Today Open Bionics announced the release of their first open source 3D printed robotic hand kit. The ‘Ada hand’.

The team, based in the UK’s Bristol Robotics Lab, have released their first robotic hand called ‘Ada’ complete with tutorials, detailed build instructions, and bill of materials. Check it out on their website or on Instructables, Thingiverse, and Youmagine.

The project is currently featured by editors on Instructables.

Open Bionics said they wanted to offer the robotics, maker, and 3D printing community the easiest to make open source robotic hand, and this release can be built within an hour.

Instead of spending tens of thousands on robotic hands for research robots like Baxter, Open Bionics says build your own for £500.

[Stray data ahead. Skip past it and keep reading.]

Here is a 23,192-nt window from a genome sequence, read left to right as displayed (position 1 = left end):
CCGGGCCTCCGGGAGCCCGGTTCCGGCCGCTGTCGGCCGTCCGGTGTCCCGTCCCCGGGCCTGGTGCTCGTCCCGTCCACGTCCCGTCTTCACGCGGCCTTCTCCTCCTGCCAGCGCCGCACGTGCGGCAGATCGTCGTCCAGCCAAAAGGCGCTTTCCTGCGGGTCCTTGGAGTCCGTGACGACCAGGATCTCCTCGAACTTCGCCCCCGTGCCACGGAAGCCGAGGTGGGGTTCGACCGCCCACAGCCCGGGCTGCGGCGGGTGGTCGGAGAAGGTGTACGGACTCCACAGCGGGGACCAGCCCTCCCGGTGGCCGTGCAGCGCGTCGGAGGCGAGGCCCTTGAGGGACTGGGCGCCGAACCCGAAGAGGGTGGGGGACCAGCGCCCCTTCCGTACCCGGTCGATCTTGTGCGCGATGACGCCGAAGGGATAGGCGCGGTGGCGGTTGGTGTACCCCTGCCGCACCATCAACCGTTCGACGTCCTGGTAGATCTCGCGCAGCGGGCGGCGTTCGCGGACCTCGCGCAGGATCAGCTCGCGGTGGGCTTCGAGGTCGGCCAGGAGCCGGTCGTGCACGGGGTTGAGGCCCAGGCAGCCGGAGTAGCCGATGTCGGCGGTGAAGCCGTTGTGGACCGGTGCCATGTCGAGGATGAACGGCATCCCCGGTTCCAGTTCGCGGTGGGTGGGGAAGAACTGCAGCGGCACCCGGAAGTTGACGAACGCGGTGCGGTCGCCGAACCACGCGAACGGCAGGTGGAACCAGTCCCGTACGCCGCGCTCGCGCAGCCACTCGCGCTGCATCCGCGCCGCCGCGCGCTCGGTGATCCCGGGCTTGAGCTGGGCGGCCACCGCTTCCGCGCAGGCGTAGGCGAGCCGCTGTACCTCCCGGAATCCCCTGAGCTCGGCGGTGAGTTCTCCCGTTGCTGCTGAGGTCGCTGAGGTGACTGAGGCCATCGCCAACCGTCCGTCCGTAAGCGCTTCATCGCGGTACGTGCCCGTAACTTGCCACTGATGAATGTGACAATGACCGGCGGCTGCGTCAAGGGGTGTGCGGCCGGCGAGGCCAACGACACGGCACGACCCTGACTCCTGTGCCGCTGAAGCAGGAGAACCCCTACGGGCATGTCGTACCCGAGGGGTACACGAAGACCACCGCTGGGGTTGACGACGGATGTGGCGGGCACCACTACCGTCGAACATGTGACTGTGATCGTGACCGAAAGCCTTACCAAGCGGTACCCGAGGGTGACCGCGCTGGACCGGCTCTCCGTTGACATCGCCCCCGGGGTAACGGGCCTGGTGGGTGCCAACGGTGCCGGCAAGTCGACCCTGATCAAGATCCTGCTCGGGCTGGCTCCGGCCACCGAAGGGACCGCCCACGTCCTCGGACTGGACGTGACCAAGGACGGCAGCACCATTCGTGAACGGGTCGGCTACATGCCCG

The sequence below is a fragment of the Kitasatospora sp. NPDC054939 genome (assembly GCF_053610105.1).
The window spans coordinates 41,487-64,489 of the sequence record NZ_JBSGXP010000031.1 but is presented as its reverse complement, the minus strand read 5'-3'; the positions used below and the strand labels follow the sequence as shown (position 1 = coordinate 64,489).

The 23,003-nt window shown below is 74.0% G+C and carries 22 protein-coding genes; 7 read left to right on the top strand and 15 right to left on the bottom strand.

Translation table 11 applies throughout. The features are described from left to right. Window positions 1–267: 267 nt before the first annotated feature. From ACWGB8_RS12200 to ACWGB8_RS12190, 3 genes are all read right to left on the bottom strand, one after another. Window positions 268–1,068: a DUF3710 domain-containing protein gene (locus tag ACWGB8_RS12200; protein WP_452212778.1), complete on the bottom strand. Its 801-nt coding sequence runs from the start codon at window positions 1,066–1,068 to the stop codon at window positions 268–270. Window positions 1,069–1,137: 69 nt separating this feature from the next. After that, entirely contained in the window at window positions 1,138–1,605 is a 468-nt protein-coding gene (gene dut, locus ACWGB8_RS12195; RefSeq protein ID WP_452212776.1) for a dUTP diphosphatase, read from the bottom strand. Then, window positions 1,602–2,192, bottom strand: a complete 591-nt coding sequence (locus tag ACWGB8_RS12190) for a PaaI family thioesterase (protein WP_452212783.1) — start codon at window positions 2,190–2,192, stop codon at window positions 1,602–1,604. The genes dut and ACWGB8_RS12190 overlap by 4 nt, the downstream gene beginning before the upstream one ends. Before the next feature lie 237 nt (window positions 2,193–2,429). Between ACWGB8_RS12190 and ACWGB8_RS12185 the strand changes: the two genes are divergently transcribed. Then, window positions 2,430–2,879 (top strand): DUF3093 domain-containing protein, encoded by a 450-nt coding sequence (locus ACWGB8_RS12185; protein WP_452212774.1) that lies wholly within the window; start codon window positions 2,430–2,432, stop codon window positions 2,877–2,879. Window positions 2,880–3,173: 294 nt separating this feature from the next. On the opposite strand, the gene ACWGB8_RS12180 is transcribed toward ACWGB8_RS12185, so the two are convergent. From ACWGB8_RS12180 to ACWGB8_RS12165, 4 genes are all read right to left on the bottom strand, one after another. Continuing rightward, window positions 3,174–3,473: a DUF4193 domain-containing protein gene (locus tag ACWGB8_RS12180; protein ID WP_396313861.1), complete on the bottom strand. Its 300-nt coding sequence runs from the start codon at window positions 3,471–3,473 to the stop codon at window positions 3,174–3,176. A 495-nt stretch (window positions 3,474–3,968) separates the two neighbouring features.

The Ada Hand is a fully articulated robotic hand from Open Bionics. It is a kit of parts and can be assembled in around 1 hour using standard tools. The hand has 5 degrees of freedom (DOF) and can be controlled from a PC or MAC over USB connection. The Ada hand houses all of the actuators required to move the fingers as well as its own custom control printed circuit board (PCB). The PCB is  based around the ATMEGA2560 microcontroller and can be programmed using the Arduino programming environment which will be familiar to many developers.

The Ada hand is perfect for anyone that is doing a project with robotic hands or wants a neat, light, and functional robotic hand for use with a humanoid robot.

Open Bionics’ ‘Ada’ hand is very different to the original ‘Dextrus’ hand. The print and assembly time has been made radically faster and easier.